Try The Last Policeman. And if you like it, it’s one in a trilogy so more where that came from…Posted 2 years ago
Second for Shades Of Grey, Takeshi Kovacs Trilogy and Wool Trilogy. Old man’s war series is decent too.Posted 2 years ago
The Wool Trilogy by Hugh Howey.
The Southern Reach trilogy by Jeff VanderMeer.
Both pretty bleak, of the two Wool is very much more readable, straightforward and accessible , the Southern Reach Trilogy however, is genuinely weird. His style is very Thoreau, (some have compared his writing to Hemingway also) so be warned, but there’s a unique bit of writing in amongst all the adjectives 😆Posted 2 years ago
Posted in errorPosted 2 years ago
CFH sed > Also, I like the idea of a Dysonian future, where vacuums rule the world!
Or possibly in reference to Freeman Dyson, post-techno-utopia collapse.
Echo what’s been said about Ballard, Gibson and Dick are great but write less about demolished civilization. Poss look at Russell Hoban’s Riddley Walker or go hardcore with Krasznahorkai’s Satantango. Failing that there’s the recent Tory manifesto.Posted 2 years ago
Wait up, OP’s typo was “dystonian” not dysonian. I can only think of the one Tony capable of destroying civilizations.Posted 2 years ago
The Southern Reach trilogy by Jeff VanderMeer.
Second this, and also his earlier book “Finch”. Very weird, but really sticks with you.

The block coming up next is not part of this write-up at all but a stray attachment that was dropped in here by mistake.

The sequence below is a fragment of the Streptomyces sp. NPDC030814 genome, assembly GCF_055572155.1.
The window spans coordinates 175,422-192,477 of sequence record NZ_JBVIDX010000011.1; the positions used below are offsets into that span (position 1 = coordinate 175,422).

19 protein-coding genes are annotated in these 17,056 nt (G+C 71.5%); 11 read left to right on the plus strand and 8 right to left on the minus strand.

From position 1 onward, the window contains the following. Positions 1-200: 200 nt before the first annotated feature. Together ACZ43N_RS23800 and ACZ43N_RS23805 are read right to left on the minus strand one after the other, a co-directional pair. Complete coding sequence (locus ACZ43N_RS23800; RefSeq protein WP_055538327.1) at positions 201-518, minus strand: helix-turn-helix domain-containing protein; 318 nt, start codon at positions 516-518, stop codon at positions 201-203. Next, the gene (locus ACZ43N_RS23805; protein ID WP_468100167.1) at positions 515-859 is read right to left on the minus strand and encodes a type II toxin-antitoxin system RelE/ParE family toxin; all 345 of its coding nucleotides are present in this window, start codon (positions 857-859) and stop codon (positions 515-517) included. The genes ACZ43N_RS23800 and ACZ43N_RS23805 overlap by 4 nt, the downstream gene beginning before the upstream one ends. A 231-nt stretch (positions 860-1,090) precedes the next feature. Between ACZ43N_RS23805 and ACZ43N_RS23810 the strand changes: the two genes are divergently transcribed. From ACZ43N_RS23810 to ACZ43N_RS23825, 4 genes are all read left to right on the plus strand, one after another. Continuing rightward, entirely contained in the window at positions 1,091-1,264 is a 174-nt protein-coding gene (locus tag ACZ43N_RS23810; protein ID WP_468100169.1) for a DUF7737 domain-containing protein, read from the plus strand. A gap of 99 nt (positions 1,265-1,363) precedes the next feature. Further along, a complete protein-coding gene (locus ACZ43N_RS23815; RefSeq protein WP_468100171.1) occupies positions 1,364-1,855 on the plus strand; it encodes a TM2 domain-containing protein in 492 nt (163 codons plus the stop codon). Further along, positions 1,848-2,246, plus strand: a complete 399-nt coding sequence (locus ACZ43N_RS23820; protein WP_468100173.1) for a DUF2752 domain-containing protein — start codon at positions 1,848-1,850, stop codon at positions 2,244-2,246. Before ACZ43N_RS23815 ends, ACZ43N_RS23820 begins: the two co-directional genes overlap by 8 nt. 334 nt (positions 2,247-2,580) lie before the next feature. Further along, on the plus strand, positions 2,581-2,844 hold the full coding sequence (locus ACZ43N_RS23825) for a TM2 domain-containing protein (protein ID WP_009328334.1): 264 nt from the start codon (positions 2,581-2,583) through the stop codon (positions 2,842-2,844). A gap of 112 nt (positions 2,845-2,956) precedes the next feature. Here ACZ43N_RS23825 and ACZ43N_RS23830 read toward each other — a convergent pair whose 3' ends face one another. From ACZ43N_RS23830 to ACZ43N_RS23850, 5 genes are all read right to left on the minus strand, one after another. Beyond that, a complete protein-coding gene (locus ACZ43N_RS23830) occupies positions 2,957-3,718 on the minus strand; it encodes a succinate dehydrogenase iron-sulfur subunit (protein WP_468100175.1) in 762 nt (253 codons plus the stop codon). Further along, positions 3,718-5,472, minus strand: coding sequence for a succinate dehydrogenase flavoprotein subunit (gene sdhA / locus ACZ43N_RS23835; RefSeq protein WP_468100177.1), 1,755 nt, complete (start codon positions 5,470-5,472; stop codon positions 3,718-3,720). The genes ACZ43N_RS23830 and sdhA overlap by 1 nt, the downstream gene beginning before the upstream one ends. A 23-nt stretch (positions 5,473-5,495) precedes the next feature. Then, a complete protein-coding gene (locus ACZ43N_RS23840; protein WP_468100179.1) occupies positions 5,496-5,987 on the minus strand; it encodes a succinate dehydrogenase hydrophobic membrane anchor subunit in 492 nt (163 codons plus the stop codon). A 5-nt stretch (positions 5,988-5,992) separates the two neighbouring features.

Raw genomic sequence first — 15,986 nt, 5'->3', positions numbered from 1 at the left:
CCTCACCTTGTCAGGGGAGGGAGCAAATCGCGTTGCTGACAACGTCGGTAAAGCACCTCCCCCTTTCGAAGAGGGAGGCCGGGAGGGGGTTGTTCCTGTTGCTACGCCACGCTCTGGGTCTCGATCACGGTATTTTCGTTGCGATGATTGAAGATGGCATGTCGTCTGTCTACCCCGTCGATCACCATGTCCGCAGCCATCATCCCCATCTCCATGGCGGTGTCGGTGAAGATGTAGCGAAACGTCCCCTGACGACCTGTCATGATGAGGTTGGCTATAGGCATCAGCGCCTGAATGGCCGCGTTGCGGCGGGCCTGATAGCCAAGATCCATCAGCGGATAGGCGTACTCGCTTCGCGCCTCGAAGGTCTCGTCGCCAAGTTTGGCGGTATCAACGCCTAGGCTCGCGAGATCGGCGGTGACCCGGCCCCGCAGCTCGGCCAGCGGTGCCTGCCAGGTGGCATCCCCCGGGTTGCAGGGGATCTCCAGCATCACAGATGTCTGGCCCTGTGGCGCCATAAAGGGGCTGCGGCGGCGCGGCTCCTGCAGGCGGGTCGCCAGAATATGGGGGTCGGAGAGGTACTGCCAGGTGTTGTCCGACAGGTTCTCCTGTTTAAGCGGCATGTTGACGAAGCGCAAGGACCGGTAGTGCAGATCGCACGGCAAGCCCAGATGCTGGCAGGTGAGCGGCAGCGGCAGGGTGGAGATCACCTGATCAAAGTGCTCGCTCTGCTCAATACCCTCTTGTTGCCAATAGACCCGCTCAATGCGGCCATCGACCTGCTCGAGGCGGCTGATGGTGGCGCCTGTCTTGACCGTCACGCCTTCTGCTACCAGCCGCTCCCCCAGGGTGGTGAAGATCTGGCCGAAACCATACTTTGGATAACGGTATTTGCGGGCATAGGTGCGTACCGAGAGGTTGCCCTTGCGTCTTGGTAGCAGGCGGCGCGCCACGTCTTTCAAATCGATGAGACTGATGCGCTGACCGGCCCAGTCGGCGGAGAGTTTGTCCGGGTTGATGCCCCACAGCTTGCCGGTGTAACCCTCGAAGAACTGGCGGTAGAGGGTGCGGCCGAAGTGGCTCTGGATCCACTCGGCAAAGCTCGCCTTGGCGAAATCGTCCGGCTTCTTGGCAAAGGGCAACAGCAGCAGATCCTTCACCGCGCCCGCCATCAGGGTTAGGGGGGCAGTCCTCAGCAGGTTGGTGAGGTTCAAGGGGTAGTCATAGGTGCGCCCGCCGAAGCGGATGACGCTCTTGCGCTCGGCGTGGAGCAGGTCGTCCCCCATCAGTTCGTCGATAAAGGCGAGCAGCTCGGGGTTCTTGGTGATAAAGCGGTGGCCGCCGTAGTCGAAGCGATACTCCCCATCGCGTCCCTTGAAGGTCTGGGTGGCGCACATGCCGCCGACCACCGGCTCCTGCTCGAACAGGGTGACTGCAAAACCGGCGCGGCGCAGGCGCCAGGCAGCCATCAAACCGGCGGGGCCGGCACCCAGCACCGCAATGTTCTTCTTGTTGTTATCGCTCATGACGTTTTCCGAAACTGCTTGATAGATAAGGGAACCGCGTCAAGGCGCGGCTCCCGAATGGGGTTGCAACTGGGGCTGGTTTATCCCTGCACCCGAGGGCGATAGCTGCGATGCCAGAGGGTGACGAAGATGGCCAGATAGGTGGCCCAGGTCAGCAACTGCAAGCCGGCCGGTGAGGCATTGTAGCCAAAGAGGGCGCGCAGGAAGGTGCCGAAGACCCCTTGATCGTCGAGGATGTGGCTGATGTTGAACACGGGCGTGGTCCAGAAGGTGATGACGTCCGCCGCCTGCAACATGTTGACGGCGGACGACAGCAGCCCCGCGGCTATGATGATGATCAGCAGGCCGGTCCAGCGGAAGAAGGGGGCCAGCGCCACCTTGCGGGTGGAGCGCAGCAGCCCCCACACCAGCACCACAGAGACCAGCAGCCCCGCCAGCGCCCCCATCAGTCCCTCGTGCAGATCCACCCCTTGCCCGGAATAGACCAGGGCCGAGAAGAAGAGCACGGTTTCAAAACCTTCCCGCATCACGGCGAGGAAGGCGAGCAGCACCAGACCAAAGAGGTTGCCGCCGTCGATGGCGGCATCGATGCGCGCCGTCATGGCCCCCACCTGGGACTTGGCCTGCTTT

China Mielville is also a great writer, again strays from “everything the same but robots”.Posted 2 years ago
I enjoyed Richard Morgan’s Altered Carbon Trilogy (Takeshi Kovak), along with Black Man (same author).
Not sure I’ve read many books that can truly be decribed as Dystopian in theme though, more alternative history stuff, so I’ll be trying out some of the above recommendations.Posted 2 years ago
Boba fett, thanks for the heads up on Simon Stalenhag, his stuff looks great.Posted 2 years ago
OP, you may also like mr_werewolf on instagram
And if you want a bit of light reading after all that i recommend Hunter S Thompson for the machinanations of our current situation, yeah, I know he blew the back of his head off 12 odd years ago but his writings are just as relevant to our current situation.
I wish he was still alive to write about what is going on today!Posted 2 years ago
Not Dystopian? as such, but The Day of the Triffids and The Chysalids by Wyndham. Two of my favourite novels.Posted 2 years ago
Neal Stephenson – Diamond Age & Snow Crash.Posted 2 years ago
William Gibson – early sprawl stuff was great and his latest The Peripheral is a real return to form.
Margaret Atwood – specifically Oryx & Crake , The Year of the Flood and MaddAddam
Naomi Alderman – The Power – quite an incredible book
Philip K Dick – the main in the high castle
Paolo Bacigalupi – The Windup Girl
Bit of light holiday reading…Posted 2 years ago
Russell Hoban’s Riddley Walker is superb – a post-science, reverted to folklore sort of a future world. Highly recommended. Larry Niven and Jerry Pournelle’s Lucifer’s Hammer is completely different but a good, sometimes horrifying yarn. Walter M. Miller Jr.’s A Canticle for Leibowitz is an intriguing story too – very worthwhile. None of these have robots though, so you might not like them 🙂 I could go on all day; The Death of Grass, The Road (obvs), The Book of Dave, On the Beach etc. Actually, none of them have robots either…Posted 2 years ago
I spotted this while browsing in Waterstones the other day:Posted 2 years ago
Set 700 years after Germany won WW2, and Hitler is worshiped as a god.
Actually written by Katharine Burdekin, first published in 1937!
Farnhams Freehold by Robert HeinleinPosted 2 years ago